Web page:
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Films Could Turn Night to Day

News from the Johns Hopkins Department of Psychiatry and Behavioral Sciences

Hailey Dart

Hailey Dart

Roddy Dart had just celebrated his 22nd birthday early in 1997. A “much adored, strong-minded young man and great fun besides,” his mother says, Dart was a gifted writer at his young age. He’d just begun to resume life as a college student after a hospitalization confirmed bipolar disorder and the idea of coping with the illness was sinking in.

A freak fall, however, ended Roddy’s life. It also started a search by Hailey Dart, his mother, with backing from family and friends, to make a fitting memorial. Several projects caught her eye. But it was reading An Unquiet Mind—Kay Jamison’s description of being on the cusp of life and wresting life from bipolar disorder—that helped Dart decide.

She contacted Jamison and others at Hopkins who, in turn, described the huge void in young adults’ awareness of mood disorders. Could Dart perhaps fund a film that would get out the message? Something to show that these illnesses are both common and  treatable?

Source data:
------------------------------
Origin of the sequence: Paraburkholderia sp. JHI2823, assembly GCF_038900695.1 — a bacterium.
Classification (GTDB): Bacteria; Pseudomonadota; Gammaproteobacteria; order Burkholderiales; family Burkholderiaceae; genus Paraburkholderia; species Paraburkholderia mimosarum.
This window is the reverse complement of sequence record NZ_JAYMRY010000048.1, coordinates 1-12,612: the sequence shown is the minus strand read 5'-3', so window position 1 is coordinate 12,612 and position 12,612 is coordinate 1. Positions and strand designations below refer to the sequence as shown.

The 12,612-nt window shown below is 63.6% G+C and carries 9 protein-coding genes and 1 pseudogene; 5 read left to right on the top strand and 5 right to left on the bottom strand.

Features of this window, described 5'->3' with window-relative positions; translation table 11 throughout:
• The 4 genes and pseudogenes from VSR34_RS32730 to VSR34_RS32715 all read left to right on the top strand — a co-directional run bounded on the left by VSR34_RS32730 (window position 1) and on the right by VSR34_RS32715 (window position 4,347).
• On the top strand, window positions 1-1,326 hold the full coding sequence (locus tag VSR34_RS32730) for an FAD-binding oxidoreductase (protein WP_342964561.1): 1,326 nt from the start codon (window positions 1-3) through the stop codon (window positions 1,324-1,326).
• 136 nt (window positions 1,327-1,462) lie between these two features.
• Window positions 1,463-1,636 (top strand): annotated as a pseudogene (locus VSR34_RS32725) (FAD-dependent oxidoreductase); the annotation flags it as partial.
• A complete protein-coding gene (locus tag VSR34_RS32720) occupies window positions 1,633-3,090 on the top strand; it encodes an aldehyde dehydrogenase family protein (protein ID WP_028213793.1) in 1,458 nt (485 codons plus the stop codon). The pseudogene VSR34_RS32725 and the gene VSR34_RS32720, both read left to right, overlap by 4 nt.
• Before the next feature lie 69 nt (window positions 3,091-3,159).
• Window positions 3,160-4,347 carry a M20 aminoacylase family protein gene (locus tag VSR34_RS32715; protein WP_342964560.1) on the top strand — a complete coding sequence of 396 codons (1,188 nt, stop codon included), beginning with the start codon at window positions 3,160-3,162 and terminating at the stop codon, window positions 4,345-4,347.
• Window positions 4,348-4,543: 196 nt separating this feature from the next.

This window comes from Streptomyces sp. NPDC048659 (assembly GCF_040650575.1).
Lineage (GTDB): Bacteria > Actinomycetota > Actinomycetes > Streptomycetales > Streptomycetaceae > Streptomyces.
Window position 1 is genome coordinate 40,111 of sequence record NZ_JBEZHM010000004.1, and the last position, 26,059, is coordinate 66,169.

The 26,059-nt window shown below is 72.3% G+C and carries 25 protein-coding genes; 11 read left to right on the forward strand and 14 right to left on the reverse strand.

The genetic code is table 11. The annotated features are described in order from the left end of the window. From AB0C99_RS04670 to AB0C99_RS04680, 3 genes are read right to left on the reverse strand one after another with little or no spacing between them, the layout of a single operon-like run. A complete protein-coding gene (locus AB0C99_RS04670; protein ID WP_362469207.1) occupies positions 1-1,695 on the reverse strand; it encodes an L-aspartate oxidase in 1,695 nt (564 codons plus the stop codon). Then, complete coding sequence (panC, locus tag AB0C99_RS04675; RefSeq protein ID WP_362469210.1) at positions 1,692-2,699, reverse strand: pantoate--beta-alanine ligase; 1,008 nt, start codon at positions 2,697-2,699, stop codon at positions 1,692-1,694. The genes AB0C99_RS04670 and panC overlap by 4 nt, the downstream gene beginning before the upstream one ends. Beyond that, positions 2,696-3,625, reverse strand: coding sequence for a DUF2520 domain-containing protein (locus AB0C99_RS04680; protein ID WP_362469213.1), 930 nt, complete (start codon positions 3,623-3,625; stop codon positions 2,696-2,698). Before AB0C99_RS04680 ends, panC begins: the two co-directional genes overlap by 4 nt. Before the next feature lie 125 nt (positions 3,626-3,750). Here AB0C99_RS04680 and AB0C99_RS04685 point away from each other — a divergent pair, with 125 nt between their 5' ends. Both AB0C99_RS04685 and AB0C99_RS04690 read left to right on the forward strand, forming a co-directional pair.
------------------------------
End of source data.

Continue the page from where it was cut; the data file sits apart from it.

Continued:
In 1998, Day for Night: Recognizing Teenage Depression opened to quick praise. The documentary followed seven teenagers diagnosed with and successfully treated for mood disorders. It was accessible and, importantly, as color- and class-blind as the illnesses themselves, with the young patients racially varied and from diverse households. “It’s been a wonderful film, fabulous, even, in what it’s accomplished,” says Sallie Mink, with the Adolescent Depression Awareness Program (ADAP), a Hopkins-based effort to educate that age group. Shown to more than 12,000 kids so far, as well as parents and teachers, it’s still a mainstay.

But Dart, who runs the Rodwell Dart Memorial Foundation from its base in Aspen, Colo., has done more for the Hopkins cause. She’s funded two more films—each needed to help ADAP extend its reach nationwide. One, a training film, shows ADAP director Karen Swartz in action with the program’s students. And another is meant to educate their parents. “We want to be proactive,” says Swartz. “We want to offer hope. And Hailey’s commitment to sophisticated, much-needed media has been critical to our spreading this message.”

Winter 2008 IndexHopkins Newsletter Archive

 
 
 
 
 
 

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